Questions for An Illustrator
AUGUST 10, 2006
Several times a year I get e-mails from illustration students who are trying to get some information about the business, wondering what it's like to be an illustrator, and want to know more about what I do in general. I respond to each one carefully, and have noticed that my recent answers are more optimistic than those from a few years ago. Answering these questions gives me a chance to have a reality check - sort of like taking my blood pressure and pulse. Here's the text from an email I responded to today:
a) how did you get into illustration?
By chance; I had been working as a printmaker when I moved to NYC. A friend had been working as an illustrator for several years already. I liked his lifestyle - working as an artist at home, having a flexible schedule, more or less being the master of his own time, being published in newspapers and magazines. I decided I wanted to do it, too.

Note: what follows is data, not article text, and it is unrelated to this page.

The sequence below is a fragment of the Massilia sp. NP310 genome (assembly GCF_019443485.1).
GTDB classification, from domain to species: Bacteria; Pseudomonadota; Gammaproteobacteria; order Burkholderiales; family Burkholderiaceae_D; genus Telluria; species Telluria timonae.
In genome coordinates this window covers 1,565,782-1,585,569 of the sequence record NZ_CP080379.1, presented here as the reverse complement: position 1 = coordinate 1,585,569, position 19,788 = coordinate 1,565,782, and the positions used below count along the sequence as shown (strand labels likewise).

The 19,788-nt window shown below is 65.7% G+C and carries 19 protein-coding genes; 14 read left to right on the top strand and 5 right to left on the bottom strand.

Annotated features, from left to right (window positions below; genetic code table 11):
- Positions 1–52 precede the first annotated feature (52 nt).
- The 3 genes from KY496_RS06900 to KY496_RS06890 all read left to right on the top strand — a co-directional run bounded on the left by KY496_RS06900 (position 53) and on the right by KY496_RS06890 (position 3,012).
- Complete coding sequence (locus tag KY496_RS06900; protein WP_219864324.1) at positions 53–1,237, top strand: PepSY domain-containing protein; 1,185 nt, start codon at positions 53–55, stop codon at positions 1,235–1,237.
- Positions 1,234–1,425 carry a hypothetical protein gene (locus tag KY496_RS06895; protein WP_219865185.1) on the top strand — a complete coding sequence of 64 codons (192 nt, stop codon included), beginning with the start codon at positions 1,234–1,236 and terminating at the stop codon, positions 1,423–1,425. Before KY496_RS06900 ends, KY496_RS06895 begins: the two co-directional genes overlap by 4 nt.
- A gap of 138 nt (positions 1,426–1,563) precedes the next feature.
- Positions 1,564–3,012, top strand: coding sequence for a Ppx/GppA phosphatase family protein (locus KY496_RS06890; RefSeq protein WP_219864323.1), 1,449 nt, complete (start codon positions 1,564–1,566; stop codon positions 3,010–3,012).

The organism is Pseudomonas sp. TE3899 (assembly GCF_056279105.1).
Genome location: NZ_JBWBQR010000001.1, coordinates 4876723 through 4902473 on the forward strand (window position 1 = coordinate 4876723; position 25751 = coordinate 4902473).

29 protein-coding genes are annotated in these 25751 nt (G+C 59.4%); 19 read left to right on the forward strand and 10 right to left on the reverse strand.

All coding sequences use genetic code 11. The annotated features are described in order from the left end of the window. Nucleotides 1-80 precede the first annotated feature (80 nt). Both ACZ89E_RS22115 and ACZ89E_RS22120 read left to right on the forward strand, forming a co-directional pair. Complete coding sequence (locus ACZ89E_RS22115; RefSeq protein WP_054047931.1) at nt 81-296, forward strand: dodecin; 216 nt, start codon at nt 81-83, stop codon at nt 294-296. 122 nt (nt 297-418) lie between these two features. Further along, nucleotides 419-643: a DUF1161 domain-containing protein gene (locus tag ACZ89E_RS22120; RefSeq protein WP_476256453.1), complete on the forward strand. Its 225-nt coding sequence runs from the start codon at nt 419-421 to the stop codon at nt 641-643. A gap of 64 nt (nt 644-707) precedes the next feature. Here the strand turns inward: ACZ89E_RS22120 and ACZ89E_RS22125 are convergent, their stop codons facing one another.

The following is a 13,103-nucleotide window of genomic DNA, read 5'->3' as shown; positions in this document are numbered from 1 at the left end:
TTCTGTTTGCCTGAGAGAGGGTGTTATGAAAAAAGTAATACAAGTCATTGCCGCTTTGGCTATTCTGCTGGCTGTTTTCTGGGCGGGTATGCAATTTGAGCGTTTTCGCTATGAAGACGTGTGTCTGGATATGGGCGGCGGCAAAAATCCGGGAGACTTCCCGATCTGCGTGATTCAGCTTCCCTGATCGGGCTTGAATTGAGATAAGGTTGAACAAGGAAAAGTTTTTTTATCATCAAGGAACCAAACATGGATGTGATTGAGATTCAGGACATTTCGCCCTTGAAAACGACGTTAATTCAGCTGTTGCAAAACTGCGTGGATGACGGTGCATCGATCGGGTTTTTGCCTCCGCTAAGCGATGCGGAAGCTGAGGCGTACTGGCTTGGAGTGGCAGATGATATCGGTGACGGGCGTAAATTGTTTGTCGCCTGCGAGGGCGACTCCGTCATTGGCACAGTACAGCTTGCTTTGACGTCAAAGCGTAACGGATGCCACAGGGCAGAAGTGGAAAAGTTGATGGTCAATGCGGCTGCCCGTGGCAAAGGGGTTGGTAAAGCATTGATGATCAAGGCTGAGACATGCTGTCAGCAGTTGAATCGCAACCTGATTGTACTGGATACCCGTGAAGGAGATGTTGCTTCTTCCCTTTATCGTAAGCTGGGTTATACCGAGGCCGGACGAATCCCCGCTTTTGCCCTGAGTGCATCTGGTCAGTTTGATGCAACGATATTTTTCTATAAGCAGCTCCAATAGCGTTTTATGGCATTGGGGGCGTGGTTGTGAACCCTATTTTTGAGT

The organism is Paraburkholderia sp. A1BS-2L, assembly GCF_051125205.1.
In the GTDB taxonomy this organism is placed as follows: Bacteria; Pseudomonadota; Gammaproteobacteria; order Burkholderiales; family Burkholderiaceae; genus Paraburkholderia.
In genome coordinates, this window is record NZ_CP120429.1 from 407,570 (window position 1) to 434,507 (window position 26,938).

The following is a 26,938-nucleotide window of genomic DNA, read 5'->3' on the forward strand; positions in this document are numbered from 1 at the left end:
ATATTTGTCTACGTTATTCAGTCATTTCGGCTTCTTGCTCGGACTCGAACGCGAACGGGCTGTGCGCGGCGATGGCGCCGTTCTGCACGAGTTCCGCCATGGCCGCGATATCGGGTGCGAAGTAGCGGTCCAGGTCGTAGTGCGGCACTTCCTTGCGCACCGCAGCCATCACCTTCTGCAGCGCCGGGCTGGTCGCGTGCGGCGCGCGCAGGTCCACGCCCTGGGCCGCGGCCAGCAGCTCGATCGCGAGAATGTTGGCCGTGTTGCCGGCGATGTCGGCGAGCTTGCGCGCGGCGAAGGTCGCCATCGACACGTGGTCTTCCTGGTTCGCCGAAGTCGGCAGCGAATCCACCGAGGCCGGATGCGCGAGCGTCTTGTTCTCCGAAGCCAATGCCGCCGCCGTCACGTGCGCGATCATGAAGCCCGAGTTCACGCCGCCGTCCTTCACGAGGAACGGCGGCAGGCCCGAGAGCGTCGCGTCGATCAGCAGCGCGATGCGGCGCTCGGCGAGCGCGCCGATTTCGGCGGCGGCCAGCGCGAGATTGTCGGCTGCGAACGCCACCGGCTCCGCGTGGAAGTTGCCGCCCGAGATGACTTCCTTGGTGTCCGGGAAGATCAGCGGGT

b) where do you feel illustrators are mostly required?
I"m a conceptual illustrator, and my market is still mostly magazines and newspapers. The web, children's books, CD covers, character development for animated TV shows, the gaming industry and licensing for products like ceramics and clothing are all options. There are a lot of outlets for illustration work.
c) do you need to supplement your work?
With other sources of income? No. With other creative passions/hobbies? Yes. I play music and make paintings for myself.
e) have you had difficulties with contracts and deciphering what clients specifically want?
Occasionally, when I first started working, though not anymore. I've seen a lot of contracts and know what to expect at this point. More difficult is determining what I should charge when asked to bid on certain types of jobs (what a client's budget will bear), and what I want to get out of a contract. Fortunately I knew how important it was to keep the copyright to and ownership of my work when I started my career. I'm glad I caught on to this early on now that licensing my stock of illustrations has become a greater part of my income.